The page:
Iowa will also be playing in Emerald Coast Classic tournament over Thanksgiving, along with Virginia, Providence, Memphis, St. Francis College, Savannah State, University of Texas - Rio Grande Valley, and Grambling. Virginia and Providence very good teams this season, but both are likely to be missing several key players next year. Providence is expected to lose Kris Dunn (16.4 ppg, 5.3 rpg, 6.2 apg) and may also lose Ben Bentil (21.1 ppg, 7.7 rpg) to the NBA Draft. Virginia will lose ACC Player of the Year Malcolm Brogdon (18.6 ppg, 4.0 rpg, 2.9 apg) and Anthony Gill (13.6 ppg, 6.2 rpg), and possibly London Perrantes (10.9 ppg, 3.0 rpg, 4.3 apg) as well.

As usual, Iowa will also take part in the Big Ten-ACC Challenge series, though we don't know what that opponent will be at this point. If the match-ups are based on the final record/league standing from this season, it could be someone like Duke, Notre Dame, Clemson, or Virginia Tech. It probably won't be Notre Dame -- Iowa played them in a non-conference tournament last season and also played them in the B1G-ACC Challenge two years ago. It also probably won't be Duke -- Iowa won't have high expectations next year and they aren't an established brand name program. Clemson or Virginia Tech seem like plausible options, although it could very easily be another ACC team as well -- they aren't bound by conference standings by any means.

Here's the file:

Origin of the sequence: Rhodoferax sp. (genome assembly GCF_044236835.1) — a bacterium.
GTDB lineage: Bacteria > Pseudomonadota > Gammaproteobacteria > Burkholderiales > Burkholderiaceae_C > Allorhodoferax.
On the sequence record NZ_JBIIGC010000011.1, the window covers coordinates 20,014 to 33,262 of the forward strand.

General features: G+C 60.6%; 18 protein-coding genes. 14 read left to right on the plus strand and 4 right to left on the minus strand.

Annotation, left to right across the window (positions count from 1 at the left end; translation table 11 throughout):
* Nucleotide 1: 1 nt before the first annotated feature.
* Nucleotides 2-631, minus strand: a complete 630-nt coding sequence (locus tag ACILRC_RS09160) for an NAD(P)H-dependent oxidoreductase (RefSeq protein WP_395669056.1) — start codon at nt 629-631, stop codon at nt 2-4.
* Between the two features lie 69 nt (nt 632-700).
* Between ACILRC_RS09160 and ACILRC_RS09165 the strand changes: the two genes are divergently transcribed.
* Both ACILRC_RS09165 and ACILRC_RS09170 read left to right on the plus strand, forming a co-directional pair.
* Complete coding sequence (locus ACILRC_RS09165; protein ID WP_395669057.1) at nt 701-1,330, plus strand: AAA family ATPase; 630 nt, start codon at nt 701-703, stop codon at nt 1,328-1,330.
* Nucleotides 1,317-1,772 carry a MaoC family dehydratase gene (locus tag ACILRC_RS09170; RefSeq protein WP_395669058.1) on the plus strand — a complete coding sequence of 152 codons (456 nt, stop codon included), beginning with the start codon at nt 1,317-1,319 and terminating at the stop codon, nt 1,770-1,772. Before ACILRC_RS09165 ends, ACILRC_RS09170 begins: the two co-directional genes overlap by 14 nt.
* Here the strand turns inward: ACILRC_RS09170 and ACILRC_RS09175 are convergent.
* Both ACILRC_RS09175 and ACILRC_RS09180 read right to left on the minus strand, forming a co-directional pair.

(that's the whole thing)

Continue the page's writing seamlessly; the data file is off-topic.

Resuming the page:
Iowa took part in the first annual Gavitt Tipoff Games this season (trouncing Marquette), but probably won't take part in that event next year. When that event was announced, it was noted that those games would rotate among Big Ten teams. Given that Iowa participated this year, it seems like that they'll sit it out next year.

Iowa's other non-conference games will very likely be home games against weaker opponents. They'll need to strike a balance between the need to boost the profile for the purposes of the NCAA Tournament selection committee (i.e., avoid too many RPI bomb teams) and the need to schedule some easier games to help this young team build confidence and get some wins.  I don't expect a particularly challenging slate in next year's non-conference games, and that's OK -- this team is likely going to have enough growing pains as it is in November and December, so there's no need to saddle them with a bunch of challenging games, too.